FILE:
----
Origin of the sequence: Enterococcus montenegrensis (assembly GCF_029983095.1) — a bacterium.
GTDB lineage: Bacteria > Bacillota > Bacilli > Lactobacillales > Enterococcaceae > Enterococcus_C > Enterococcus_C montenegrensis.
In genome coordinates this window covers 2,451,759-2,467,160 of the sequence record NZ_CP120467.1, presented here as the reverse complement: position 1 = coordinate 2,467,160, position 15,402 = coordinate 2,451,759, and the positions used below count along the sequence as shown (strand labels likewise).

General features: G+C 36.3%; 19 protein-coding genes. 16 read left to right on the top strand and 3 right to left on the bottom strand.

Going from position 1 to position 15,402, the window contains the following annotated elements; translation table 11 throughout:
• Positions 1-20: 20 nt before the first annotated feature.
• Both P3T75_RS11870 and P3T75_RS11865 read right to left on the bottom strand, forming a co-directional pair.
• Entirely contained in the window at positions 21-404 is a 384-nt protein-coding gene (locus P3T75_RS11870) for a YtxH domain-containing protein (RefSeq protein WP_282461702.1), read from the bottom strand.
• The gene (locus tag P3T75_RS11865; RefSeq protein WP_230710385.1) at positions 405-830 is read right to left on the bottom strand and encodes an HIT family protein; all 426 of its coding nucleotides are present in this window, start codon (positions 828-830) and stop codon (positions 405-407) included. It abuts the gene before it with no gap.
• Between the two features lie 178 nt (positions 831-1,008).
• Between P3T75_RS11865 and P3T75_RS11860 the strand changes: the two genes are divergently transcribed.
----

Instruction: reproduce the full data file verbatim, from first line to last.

Origin of the sequence: Enterococcus montenegrensis (assembly GCF_029983095.1) — a bacterium.
GTDB lineage: Bacteria > Bacillota > Bacilli > Lactobacillales > Enterococcaceae > Enterococcus_C > Enterococcus_C montenegrensis.
In genome coordinates this window covers 2,451,759-2,467,160 of the sequence record NZ_CP120467.1, presented here as the reverse complement: position 1 = coordinate 2,467,160, position 15,402 = coordinate 2,451,759, and the positions used below count along the sequence as shown (strand labels likewise).

General features: G+C 36.3%; 19 protein-coding genes. 16 read left to right on the top strand and 3 right to left on the bottom strand.

Going from position 1 to position 15,402, the window contains the following annotated elements; translation table 11 throughout:
• Positions 1-20: 20 nt before the first annotated feature.
• Both P3T75_RS11870 and P3T75_RS11865 read right to left on the bottom strand, forming a co-directional pair.
• Entirely contained in the window at positions 21-404 is a 384-nt protein-coding gene (locus P3T75_RS11870) for a YtxH domain-containing protein (RefSeq protein WP_282461702.1), read from the bottom strand.
• The gene (locus tag P3T75_RS11865; RefSeq protein WP_230710385.1) at positions 405-830 is read right to left on the bottom strand and encodes an HIT family protein; all 426 of its coding nucleotides are present in this window, start codon (positions 828-830) and stop codon (positions 405-407) included. It abuts the gene before it with no gap.
• Between the two features lie 178 nt (positions 831-1,008).
• Between P3T75_RS11865 and P3T75_RS11860 the strand changes: the two genes are divergently transcribed.